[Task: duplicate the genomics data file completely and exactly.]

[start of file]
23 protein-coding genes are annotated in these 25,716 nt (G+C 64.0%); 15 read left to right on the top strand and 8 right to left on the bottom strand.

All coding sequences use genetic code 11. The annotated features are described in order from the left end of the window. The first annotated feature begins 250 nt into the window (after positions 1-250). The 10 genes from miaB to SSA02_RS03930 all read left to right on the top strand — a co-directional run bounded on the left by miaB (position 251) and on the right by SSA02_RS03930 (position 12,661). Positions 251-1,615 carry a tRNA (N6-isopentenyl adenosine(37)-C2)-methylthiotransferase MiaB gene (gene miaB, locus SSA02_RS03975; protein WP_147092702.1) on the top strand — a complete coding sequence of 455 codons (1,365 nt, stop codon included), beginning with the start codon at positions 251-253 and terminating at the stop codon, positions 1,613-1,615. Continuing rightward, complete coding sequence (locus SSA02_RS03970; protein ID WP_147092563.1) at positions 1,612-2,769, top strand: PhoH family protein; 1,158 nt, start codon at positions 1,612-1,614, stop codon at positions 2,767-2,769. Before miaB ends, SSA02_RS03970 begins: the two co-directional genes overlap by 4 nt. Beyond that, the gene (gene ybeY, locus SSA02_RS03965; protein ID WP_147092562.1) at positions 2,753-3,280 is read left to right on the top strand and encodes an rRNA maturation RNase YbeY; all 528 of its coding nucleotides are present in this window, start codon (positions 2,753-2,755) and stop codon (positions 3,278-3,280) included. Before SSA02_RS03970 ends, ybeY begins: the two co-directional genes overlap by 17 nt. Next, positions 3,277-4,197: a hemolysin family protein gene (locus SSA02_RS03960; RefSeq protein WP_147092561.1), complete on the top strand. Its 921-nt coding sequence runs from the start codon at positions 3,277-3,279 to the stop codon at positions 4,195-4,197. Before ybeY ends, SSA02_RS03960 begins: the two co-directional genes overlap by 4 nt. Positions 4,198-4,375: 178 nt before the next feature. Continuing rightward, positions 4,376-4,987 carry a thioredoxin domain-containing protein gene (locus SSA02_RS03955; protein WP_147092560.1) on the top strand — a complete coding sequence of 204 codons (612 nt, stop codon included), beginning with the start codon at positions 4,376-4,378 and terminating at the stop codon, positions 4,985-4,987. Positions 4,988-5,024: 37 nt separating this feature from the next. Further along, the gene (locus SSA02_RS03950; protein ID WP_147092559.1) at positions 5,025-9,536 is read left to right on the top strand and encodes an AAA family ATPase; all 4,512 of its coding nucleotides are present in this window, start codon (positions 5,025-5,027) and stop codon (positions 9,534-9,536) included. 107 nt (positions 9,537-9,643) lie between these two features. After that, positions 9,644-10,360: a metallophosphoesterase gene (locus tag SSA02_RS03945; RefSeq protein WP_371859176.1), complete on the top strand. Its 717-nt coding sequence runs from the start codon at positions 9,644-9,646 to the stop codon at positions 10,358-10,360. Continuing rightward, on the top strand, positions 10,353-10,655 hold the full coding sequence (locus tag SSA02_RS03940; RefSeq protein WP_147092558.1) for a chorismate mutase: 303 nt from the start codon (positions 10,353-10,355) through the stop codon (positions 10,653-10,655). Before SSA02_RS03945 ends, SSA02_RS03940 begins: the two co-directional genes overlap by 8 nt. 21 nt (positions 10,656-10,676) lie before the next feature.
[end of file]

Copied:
23 protein-coding genes are annotated in these 25,716 nt (G+C 64.0%); 15 read left to right on the top strand and 8 right to left on the bottom strand.

All coding sequences use genetic code 11. The annotated features are described in order from the left end of the window. The first annotated feature begins 250 nt into the window (after positions 1-250). The 10 genes from miaB to SSA02_RS03930 all read left to right on the top strand — a co-directional run bounded on the left by miaB (position 251) and on the right by SSA02_RS03930 (position 12,661). Positions 251-1,615 carry a tRNA (N6-isopentenyl adenosine(37)-C2)-methylthiotransferase MiaB gene (gene miaB, locus SSA02_RS03975; protein WP_147092702.1) on the top strand — a complete coding sequence of 455 codons (1,365 nt, stop codon included), beginning with the start codon at positions 251-253 and terminating at the stop codon, positions 1,613-1,615. Continuing rightward, complete coding sequence (locus SSA02_RS03970; protein ID WP_147092563.1) at positions 1,612-2,769, top strand: PhoH family protein; 1,158 nt, start codon at positions 1,612-1,614, stop codon at positions 2,767-2,769. Before miaB ends, SSA02_RS03970 begins: the two co-directional genes overlap by 4 nt. Beyond that, the gene (gene ybeY, locus SSA02_RS03965; protein ID WP_147092562.1) at positions 2,753-3,280 is read left to right on the top strand and encodes an rRNA maturation RNase YbeY; all 528 of its coding nucleotides are present in this window, start codon (positions 2,753-2,755) and stop codon (positions 3,278-3,280) included. Before SSA02_RS03970 ends, ybeY begins: the two co-directional genes overlap by 17 nt. Next, positions 3,277-4,197: a hemolysin family protein gene (locus SSA02_RS03960; RefSeq protein WP_147092561.1), complete on the top strand. Its 921-nt coding sequence runs from the start codon at positions 3,277-3,279 to the stop codon at positions 4,195-4,197. Before ybeY ends, SSA02_RS03960 begins: the two co-directional genes overlap by 4 nt. Positions 4,198-4,375: 178 nt before the next feature. Continuing rightward, positions 4,376-4,987 carry a thioredoxin domain-containing protein gene (locus SSA02_RS03955; protein WP_147092560.1) on the top strand — a complete coding sequence of 204 codons (612 nt, stop codon included), beginning with the start codon at positions 4,376-4,378 and terminating at the stop codon, positions 4,985-4,987. Positions 4,988-5,024: 37 nt separating this feature from the next. Further along, the gene (locus SSA02_RS03950; protein ID WP_147092559.1) at positions 5,025-9,536 is read left to right on the top strand and encodes an AAA family ATPase; all 4,512 of its coding nucleotides are present in this window, start codon (positions 5,025-5,027) and stop codon (positions 9,534-9,536) included. 107 nt (positions 9,537-9,643) lie between these two features. After that, positions 9,644-10,360: a metallophosphoesterase gene (locus tag SSA02_RS03945; RefSeq protein WP_371859176.1), complete on the top strand. Its 717-nt coding sequence runs from the start codon at positions 9,644-9,646 to the stop codon at positions 10,358-10,360. Continuing rightward, on the top strand, positions 10,353-10,655 hold the full coding sequence (locus tag SSA02_RS03940; RefSeq protein WP_147092558.1) for a chorismate mutase: 303 nt from the start codon (positions 10,353-10,355) through the stop codon (positions 10,653-10,655). Before SSA02_RS03945 ends, SSA02_RS03940 begins: the two co-directional genes overlap by 8 nt. 21 nt (positions 10,656-10,676) lie before the next feature.